Approximately 3 and a half million people are diagnosed with diabetes in the UK, with a further half million believed to be living undiagnosed. This equates to roughly 1 in 16 people, meaning it’s likely that, as a carer, you will come across people living with the condition; as such, it is important to know how to help care for them should they require it. This article outlines what diabetes is, and explains how diabetic patient care can ensure they live a relatively normal life. Continue reading “Diabetic Patient Care – A guide for carers with diabetes symptoms”
Prior to exploring the functional changes that accompany a diagnosis of diabetes, it is wise to understand what diabetes is, to explain the different types that exist, and what can cause this disease.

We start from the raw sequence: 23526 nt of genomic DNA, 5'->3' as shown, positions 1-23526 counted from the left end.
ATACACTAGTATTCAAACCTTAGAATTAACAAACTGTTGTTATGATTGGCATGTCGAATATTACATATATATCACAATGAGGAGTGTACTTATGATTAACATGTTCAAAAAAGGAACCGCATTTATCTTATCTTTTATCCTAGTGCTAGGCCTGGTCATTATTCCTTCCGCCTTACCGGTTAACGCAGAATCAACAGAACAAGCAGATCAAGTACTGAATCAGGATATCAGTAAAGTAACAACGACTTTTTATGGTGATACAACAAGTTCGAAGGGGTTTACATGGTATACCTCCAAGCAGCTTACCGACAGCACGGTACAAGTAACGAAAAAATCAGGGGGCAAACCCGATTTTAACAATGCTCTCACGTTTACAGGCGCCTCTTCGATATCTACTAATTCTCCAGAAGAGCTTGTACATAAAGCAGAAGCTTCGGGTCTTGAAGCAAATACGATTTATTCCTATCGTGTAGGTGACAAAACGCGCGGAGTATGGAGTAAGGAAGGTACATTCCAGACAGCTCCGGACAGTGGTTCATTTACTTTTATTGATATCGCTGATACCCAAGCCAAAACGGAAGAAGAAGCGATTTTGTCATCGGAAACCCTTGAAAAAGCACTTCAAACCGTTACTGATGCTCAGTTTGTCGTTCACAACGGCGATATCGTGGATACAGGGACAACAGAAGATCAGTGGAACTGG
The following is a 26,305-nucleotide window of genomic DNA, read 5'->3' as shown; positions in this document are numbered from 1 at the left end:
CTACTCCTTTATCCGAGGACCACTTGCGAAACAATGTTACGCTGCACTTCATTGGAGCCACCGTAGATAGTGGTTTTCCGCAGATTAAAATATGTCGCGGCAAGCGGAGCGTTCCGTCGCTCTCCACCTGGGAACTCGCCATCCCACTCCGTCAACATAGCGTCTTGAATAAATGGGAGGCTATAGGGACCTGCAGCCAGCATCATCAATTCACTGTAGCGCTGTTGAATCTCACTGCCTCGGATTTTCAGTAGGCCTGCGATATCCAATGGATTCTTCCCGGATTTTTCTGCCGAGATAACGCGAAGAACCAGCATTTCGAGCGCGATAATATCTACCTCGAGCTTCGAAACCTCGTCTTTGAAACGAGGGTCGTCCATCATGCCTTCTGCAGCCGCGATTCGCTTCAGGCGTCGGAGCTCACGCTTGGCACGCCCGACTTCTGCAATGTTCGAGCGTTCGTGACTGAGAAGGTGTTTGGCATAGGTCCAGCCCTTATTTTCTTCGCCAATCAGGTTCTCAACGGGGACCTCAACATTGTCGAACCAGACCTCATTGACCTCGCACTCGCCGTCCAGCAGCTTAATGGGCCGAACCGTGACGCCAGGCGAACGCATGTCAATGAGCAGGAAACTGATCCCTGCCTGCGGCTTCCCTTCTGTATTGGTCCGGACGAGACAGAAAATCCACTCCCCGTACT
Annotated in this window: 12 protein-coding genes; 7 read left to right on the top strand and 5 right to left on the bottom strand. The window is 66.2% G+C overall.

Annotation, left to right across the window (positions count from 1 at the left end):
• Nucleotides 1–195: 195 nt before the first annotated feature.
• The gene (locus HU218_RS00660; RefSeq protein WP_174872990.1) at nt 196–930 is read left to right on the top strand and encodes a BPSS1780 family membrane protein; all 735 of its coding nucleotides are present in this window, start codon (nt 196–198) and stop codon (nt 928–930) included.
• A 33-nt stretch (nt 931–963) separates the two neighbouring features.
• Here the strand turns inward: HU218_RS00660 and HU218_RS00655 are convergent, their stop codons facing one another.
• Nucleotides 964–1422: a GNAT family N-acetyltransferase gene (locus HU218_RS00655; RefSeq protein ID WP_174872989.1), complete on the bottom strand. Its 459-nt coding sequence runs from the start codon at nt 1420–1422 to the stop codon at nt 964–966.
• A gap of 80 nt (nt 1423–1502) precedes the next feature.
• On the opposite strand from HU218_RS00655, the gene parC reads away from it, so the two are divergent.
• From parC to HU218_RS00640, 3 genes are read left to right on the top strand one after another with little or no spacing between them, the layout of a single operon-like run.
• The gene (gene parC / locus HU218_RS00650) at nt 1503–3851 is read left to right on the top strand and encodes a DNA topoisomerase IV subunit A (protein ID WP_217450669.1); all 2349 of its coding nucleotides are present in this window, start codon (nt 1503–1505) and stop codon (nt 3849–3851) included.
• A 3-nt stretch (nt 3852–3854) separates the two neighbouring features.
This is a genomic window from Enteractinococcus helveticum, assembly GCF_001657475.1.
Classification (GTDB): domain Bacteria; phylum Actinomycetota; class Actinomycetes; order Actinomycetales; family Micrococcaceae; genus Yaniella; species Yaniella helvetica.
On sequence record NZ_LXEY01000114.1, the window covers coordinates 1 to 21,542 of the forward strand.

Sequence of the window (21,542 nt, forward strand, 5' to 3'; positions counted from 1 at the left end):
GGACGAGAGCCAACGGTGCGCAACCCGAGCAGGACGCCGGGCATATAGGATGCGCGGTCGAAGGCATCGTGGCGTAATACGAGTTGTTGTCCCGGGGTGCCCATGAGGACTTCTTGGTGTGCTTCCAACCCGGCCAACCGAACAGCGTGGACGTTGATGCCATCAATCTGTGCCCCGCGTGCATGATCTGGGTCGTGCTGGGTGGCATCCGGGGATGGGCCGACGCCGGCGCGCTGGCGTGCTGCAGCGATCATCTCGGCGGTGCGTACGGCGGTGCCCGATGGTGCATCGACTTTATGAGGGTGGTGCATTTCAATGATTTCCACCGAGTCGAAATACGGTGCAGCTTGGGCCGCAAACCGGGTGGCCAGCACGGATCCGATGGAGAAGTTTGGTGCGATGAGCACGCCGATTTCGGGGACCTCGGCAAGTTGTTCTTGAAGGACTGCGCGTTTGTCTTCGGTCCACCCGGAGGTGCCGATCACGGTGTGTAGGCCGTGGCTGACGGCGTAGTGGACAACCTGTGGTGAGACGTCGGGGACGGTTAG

Diabetes is a disease of the body that occurs when one’s blood glucose (commonly called blood sugar) is elevated. As the main source of energy in our body, blood glucose is extracted from the food we eat and is used to power our brain and body throughout the day. Continue reading “Diabetes and diabetic pathophysiology”
Diabetes is a serious medical condition that causes the amount of sugar in your blood to become too high. This sugar is what your body burns for fuel, and to do that, it needs a hormone named insulin to transfer that sugar from your blood into the cells of your muscles and organs. When your body is unable to use its insulin well, or make enough insulin, the sugar you get from your food stays in your blood, which starves your cells of energy. Diabetes comes in two varieties, type I and type II. Continue reading “Diabetes Basics – Type I and type II information”